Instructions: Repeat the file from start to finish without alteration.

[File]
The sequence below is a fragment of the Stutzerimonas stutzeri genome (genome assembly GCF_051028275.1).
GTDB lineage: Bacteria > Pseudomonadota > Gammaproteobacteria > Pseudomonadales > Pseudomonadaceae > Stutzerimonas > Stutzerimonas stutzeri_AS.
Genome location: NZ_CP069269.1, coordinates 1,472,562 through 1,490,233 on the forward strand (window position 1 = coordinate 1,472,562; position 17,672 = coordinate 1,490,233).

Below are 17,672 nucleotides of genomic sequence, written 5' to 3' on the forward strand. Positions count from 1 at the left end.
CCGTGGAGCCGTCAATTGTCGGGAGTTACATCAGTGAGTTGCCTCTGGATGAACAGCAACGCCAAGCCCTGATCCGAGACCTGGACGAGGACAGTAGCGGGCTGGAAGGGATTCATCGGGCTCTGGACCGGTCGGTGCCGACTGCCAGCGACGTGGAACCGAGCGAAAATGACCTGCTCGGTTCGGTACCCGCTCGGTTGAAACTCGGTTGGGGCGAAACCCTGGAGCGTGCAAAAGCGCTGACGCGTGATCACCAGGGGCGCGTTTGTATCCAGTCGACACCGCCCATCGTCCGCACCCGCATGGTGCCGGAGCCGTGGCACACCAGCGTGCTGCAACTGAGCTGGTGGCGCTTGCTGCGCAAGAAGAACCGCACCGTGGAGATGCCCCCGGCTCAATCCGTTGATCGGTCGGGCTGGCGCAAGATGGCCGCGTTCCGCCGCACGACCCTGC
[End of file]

The sequence below is a fragment of the Stutzerimonas stutzeri genome (genome assembly GCF_051028275.1).
GTDB lineage: Bacteria > Pseudomonadota > Gammaproteobacteria > Pseudomonadales > Pseudomonadaceae > Stutzerimonas > Stutzerimonas stutzeri_AS.
Genome location: NZ_CP069269.1, coordinates 1,472,562 through 1,490,233 on the forward strand (window position 1 = coordinate 1,472,562; position 17,672 = coordinate 1,490,233).

Below are 17,672 nucleotides of genomic sequence, written 5' to 3' on the forward strand. Positions count from 1 at the left end.
CCGTGGAGCCGTCAATTGTCGGGAGTTACATCAGTGAGTTGCCTCTGGATGAACAGCAACGCCAAGCCCTGATCCGAGACCTGGACGAGGACAGTAGCGGGCTGGAAGGGATTCATCGGGCTCTGGACCGGTCGGTGCCGACTGCCAGCGACGTGGAACCGAGCGAAAATGACCTGCTCGGTTCGGTACCCGCTCGGTTGAAACTCGGTTGGGGCGAAACCCTGGAGCGTGCAAAAGCGCTGACGCGTGATCACCAGGGGCGCGTTTGTATCCAGTCGACACCGCCCATCGTCCGCACCCGCATGGTGCCGGAGCCGTGGCACACCAGCGTGCTGCAACTGAGCTGGTGGCGCTTGCTGCGCAAGAAGAACCGCACCGTGGAGATGCCCCCGGCTCAATCCGTTGATCGGTCGGGCTGGCGCAAGATGGCCGCGTTCCGCCGCACGACCCTGC